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Wednesday, August 29, 2007

UK Broadband: Coming Soon - 3m LLU lines

The latest OpenReach kpi’s show that we are currently are at 2,943,414 unbundled lines as of 26th Aug which means that at current run rates we should be at over 3m sometime this week.

The fears that unbundling was slowing seem to been unfounded and current quarter net additions are running at 58k/week compared to 42k/week in Q2. Q3 is already at 519k net adds with a full month to go compared to 513k in the whole of Q2. Even better news for the unbundlers is that the churn rates appear to dropping: I estimate a full 3% in the current quarter to 27% annualised.

I suspect that the players with big ipstream (or BT Wholesale DSL in the graph) bases are very busy moving their customers onto LLU DSL. I’m expecting really good porting numbers this quarter from Carphone (AOL/TalkTalk), Tiscali and Orange.


I’m also expecting that smaller ISPs are really feeling the heat this summer from the cut price unbundlers and I wouldn’t be at all surprised to see further shrinkage in the “other” base. The light at the end of the tunnel for these players is BTs 21CN WBC product and the hope that a specialist wholesaler, such as Entanet, will be able to develop some niche products and aggregate enough demand with the smaller players to make it all worthwhile for everyone.

A cursory glance at the WBC product indicates that some scale is required (ballpark initial guess - a minimum of 100k customers) and therefore a wholesale/retail approach is probably optimal for the "others". In the first generation broadband era, Tiscali fulfilled this wholesale role, but I think second time around Tiscali will be too focused on fighting the behemoths in the consumer segment to make a real go of wholesaling. But then again, I always seem to underestimate Tiscali and remember Tiscali currently has around 300k wholesale customers which is a big chunk of the market.

The stand out offer so far this quarter was the Orange Free (or Discounted) LapTop deal with PCWorld – it seemed to sell out so fast that it is obvious there is huge demand for this type of product in the market. I suspect that Orange are being cautious and wanting to see the returns, fraud, usage rates and support costs on a small sample before committing to a huge investment.

As the graph below shows nearly all home computer users already have the internet and they nearly all have broadband connections. The “Free LapTop” offers have the potential to bring a lot more households into the market quicker than expected.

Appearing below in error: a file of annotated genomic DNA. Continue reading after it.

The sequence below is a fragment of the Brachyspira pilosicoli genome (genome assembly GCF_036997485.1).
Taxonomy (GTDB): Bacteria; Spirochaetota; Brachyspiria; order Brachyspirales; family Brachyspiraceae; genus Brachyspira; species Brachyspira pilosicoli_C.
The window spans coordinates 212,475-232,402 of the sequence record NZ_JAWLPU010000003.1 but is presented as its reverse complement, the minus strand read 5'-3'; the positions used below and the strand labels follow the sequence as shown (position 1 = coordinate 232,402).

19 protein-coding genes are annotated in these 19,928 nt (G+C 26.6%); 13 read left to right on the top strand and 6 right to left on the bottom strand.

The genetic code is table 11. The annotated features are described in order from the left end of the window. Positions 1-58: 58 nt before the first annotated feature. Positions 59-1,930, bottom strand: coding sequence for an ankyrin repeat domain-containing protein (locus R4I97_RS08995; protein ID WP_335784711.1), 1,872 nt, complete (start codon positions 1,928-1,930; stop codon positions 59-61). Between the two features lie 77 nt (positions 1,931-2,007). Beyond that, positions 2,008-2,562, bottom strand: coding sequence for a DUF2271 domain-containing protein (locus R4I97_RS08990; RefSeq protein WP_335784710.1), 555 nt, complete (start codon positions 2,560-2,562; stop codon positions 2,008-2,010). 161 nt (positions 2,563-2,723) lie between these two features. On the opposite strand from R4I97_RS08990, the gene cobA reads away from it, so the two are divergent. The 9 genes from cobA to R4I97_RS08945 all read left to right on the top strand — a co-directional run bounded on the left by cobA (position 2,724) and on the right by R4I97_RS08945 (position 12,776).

All the indications are that the AOL Free Laptop will be a huge success in terms of sales especially in the run rate to Christmas. I would imagine that Carphone could easy flog 250k if they were feeling really brave – I estimate that the SAC would be around £270 and 250k would be an £67.5m investment which is serious money for Carphone.

I also wouldn’t be surprised if the initial results of the Orange Free LapTop “Beta test” programme give the UK management enough courage to put a lot of subsidy into the market: £67.5m is a lot of money for Carphone, but a drop in the Bay of Biscay for Orange.

The other recent interesting development is that Be* is back advertising with banner ads all across the net and has revised its tariffs and product specs. I suspect the new owner of Be, O2/Telefonica, are building demand to test systems and processes before a full launch. However, I think O2 will have to do something more exciting than the Be* tariffs to create even a flicker in the market.

The biggest news of the quarter so far is the biggest gossip which is that Sky are getting ready to launch a standalone broadband and broadband/home phone dual play targeting the Freeview homes. This was broken on the non-official SkyUser forum and came about because they recognized that SkyPicnic and variants of it were being registered as domains, unofficial comment apparently from within Sky seem to indicate that the product is a standalone broadband product with a new sexy-looking Netgear router.

While some people are getting excited about this product, I personally will see the launch, if it ever happens, as the first real chink in the armour of Sky. The original broadband business model was all based upon reduction in churn in the payTV business and upsale of new products thereby increasing the ARPU.

Of course, Sky Broadband is nearly one year old and a lot has been learnt about the economics of unbundling since that date – mainly that it will take around 2.5 million customers to make the effort worthwhile and that is with the majority taking both a voice and broadband product.

If Sky launches a Picnic product – the first question that I would ask is Sky worried about reaching the scale from its PayTV customers alone? The next question is whether there is a fall in demand from the PayTV base? It currently seems that Sky has capacity for around 250k additions/quarter. Are Sky adding extra provisioning and support capacity?

I would need a lot of convincing to be assured that a Sky Picnic type product isn’t the first hiccup in the BSkyB master plan.